An unanticipated benefit of the program is that it prompted additional payments above and beyond the program. This may have been due to defendants with ineligible cases, who came to the court upon hearing of the program, working with court staff to become re-engaged with the court, and making payments on their cases. Looking at data comparing the FRP time period to the same time period last year, there was an 82 percent increase in the number of payments and a 41 percent increase in the amount paid. Even when the FRP data are removed, there was still a 20 percent increase in the number of payments and a 3 percent increase in the total amount paid.

At the San Luis Municipal Court, the magistrate gave payment plans and license-suspension releases to defendants who appeared in court, but were not eligible for the Fine Reduction Program. This resulted in another 39 defendants having their license suspensions lifted and being placed on payment plans. The court collected more than $8,000 in down payments.

Program Costs

Developing and implementing the Fine Reduction Program cost approximately $26,000. The FARE vendor, Conduent, spent $16,500 on notices and postage. The AOC expended approximately $9,600 on staffing and automation support.


Yuma County decided to do this program in the spirit of access to justice—giving defendants an opportunity to reinstate their driver’s licenses. In the end, the courts and government entities benefited as well. Yuma County courts considered this program a success, as they felt they would not have closed a total of 660 cases and collected $200,178 without the program. The courts will continue to research other reform efforts as they work toward increasing public trust and confidence in our judicial system.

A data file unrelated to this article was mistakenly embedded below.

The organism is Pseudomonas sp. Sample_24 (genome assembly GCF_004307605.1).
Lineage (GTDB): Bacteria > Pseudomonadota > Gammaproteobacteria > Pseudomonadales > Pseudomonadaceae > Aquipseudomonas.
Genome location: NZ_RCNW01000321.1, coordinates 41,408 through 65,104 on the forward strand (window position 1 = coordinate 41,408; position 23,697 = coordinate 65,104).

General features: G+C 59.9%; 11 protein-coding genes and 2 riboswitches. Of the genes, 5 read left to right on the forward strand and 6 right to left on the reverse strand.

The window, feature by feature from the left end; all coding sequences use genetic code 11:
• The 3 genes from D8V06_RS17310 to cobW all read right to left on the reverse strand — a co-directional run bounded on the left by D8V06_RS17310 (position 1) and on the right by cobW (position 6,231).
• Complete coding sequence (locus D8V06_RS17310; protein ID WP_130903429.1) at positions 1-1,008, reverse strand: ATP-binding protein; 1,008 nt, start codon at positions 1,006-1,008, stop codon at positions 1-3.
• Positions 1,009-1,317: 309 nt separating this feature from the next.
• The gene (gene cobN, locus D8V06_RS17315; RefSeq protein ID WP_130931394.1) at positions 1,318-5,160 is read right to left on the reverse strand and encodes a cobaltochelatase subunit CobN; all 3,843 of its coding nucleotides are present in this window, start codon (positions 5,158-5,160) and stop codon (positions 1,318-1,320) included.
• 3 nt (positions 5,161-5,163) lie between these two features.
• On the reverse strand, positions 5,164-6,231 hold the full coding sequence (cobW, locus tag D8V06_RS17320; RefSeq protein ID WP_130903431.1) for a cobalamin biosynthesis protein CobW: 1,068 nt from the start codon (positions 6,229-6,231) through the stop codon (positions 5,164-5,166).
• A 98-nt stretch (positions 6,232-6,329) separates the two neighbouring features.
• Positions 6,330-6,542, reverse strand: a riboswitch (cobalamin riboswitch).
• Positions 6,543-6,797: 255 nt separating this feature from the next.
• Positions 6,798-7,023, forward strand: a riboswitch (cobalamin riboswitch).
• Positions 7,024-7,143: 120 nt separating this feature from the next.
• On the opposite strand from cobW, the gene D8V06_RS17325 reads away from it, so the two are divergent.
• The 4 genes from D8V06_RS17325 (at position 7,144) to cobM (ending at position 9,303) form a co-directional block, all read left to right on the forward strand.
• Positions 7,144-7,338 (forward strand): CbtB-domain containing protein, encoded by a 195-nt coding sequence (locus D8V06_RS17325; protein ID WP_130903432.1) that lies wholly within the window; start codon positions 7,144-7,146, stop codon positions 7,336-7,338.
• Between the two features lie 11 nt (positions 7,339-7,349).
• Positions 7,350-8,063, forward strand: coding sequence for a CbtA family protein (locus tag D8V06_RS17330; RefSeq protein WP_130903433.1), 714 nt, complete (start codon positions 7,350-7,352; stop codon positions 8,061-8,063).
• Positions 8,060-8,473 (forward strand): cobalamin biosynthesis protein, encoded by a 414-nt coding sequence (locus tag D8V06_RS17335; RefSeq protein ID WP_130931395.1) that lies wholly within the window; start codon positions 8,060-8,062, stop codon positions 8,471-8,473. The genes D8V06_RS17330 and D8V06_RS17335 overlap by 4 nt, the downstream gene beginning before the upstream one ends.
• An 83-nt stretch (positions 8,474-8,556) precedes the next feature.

Successful projects are the results of staff commitment during the development and implementation phases. The AOC gratefully recognizes the efforts of the following individuals and thanks them for their assistance.

Yuma County, the Superior Court of Yuma County, and the limited-jurisdiction courts of Yuma County:
Presiding Judge Maria Elena Cruz, Kathy Schaben, Cesar Fazz, Kevin Tunnell, Reyna Curiel, Eloina Eustace, Margo Fasavalu, Angela Graddy, Judge Juan Guerrero, Yameli Holguin, Susan Northcutt, Andrea Ruiz, Minnie Samaniego, and Nicholas Felber

Arizona Administrative Office of the Courts
Don Jacobson, Candace Atkinson, Brittany Pelly, Adrian Soltero, Laura Ritenour, Heather Murphy, Kathir Velu, Sathya Muthusamy, Gene Stout, Rajesh Das, Sriman Dhamodharan, Pamela Peet, and Anthony Shanks

Kerri Rivers, Renee Johnson, Dale Cusack, and Michael Sorkin


Laura Ritenour is a business analyst for the Consolidated Collections Unit at the Arizona Administrative Office of the Courts (AOC).